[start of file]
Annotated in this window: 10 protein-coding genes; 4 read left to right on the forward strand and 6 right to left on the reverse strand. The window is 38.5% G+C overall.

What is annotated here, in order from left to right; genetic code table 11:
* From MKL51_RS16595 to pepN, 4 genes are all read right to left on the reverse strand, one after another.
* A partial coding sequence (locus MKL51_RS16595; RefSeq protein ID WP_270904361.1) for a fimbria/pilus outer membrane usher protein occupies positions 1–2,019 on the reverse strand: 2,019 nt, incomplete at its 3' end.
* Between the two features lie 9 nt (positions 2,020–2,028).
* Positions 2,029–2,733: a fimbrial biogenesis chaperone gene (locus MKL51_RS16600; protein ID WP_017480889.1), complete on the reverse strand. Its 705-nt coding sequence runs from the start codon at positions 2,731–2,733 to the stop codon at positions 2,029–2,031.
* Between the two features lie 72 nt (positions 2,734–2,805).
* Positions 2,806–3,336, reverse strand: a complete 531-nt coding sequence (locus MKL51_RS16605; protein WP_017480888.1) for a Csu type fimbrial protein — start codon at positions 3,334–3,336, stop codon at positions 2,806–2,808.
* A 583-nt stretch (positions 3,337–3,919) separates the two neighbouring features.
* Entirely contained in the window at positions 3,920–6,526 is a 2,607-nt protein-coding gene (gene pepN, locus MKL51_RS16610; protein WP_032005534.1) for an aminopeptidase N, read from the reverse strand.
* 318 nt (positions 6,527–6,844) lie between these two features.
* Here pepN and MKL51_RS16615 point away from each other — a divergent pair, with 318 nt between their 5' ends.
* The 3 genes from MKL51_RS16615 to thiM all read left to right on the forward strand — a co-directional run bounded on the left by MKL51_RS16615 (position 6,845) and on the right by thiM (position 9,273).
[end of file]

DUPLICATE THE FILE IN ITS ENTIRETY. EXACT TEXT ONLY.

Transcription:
Annotated in this window: 10 protein-coding genes; 4 read left to right on the forward strand and 6 right to left on the reverse strand. The window is 38.5% G+C overall.

What is annotated here, in order from left to right; genetic code table 11:
* From MKL51_RS16595 to pepN, 4 genes are all read right to left on the reverse strand, one after another.
* A partial coding sequence (locus MKL51_RS16595; RefSeq protein ID WP_270904361.1) for a fimbria/pilus outer membrane usher protein occupies positions 1–2,019 on the reverse strand: 2,019 nt, incomplete at its 3' end.
* Between the two features lie 9 nt (positions 2,020–2,028).
* Positions 2,029–2,733: a fimbrial biogenesis chaperone gene (locus MKL51_RS16600; protein ID WP_017480889.1), complete on the reverse strand. Its 705-nt coding sequence runs from the start codon at positions 2,731–2,733 to the stop codon at positions 2,029–2,031.
* Between the two features lie 72 nt (positions 2,734–2,805).
* Positions 2,806–3,336, reverse strand: a complete 531-nt coding sequence (locus MKL51_RS16605; protein WP_017480888.1) for a Csu type fimbrial protein — start codon at positions 3,334–3,336, stop codon at positions 2,806–2,808.
* A 583-nt stretch (positions 3,337–3,919) separates the two neighbouring features.
* Entirely contained in the window at positions 3,920–6,526 is a 2,607-nt protein-coding gene (gene pepN, locus MKL51_RS16610; protein WP_032005534.1) for an aminopeptidase N, read from the reverse strand.
* 318 nt (positions 6,527–6,844) lie between these two features.
* Here pepN and MKL51_RS16615 point away from each other — a divergent pair, with 318 nt between their 5' ends.
* The 3 genes from MKL51_RS16615 to thiM all read left to right on the forward strand — a co-directional run bounded on the left by MKL51_RS16615 (position 6,845) and on the right by thiM (position 9,273).